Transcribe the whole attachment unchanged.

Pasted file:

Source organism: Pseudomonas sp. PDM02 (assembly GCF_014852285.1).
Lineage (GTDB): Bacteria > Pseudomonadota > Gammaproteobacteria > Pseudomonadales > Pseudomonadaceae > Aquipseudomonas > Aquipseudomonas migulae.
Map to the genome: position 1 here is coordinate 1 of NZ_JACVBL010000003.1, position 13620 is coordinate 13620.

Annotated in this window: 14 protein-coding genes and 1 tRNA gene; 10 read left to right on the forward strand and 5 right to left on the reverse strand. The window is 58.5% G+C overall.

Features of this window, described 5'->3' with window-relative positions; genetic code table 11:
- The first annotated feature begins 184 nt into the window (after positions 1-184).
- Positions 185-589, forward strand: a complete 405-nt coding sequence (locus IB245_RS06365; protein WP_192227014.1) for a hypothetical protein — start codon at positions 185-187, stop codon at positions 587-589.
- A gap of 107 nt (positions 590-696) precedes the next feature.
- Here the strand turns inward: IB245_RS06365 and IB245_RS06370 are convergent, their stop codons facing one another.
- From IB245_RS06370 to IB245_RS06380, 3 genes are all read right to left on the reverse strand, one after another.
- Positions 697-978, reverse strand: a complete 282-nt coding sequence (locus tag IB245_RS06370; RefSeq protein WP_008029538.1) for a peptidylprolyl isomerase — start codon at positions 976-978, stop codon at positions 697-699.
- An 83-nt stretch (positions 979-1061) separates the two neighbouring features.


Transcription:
Source organism: Pseudomonas sp. PDM02 (assembly GCF_014852285.1).
Lineage (GTDB): Bacteria > Pseudomonadota > Gammaproteobacteria > Pseudomonadales > Pseudomonadaceae > Aquipseudomonas > Aquipseudomonas migulae.
Map to the genome: position 1 here is coordinate 1 of NZ_JACVBL010000003.1, position 13620 is coordinate 13620.

Annotated in this window: 14 protein-coding genes and 1 tRNA gene; 10 read left to right on the forward strand and 5 right to left on the reverse strand. The window is 58.5% G+C overall.

Features of this window, described 5'->3' with window-relative positions; genetic code table 11:
- The first annotated feature begins 184 nt into the window (after positions 1-184).
- Positions 185-589, forward strand: a complete 405-nt coding sequence (locus IB245_RS06365; protein WP_192227014.1) for a hypothetical protein — start codon at positions 185-187, stop codon at positions 587-589.
- A gap of 107 nt (positions 590-696) precedes the next feature.
- Here the strand turns inward: IB245_RS06365 and IB245_RS06370 are convergent, their stop codons facing one another.
- From IB245_RS06370 to IB245_RS06380, 3 genes are all read right to left on the reverse strand, one after another.
- Positions 697-978, reverse strand: a complete 282-nt coding sequence (locus tag IB245_RS06370; RefSeq protein WP_008029538.1) for a peptidylprolyl isomerase — start codon at positions 976-978, stop codon at positions 697-699.
- An 83-nt stretch (positions 979-1061) separates the two neighbouring features.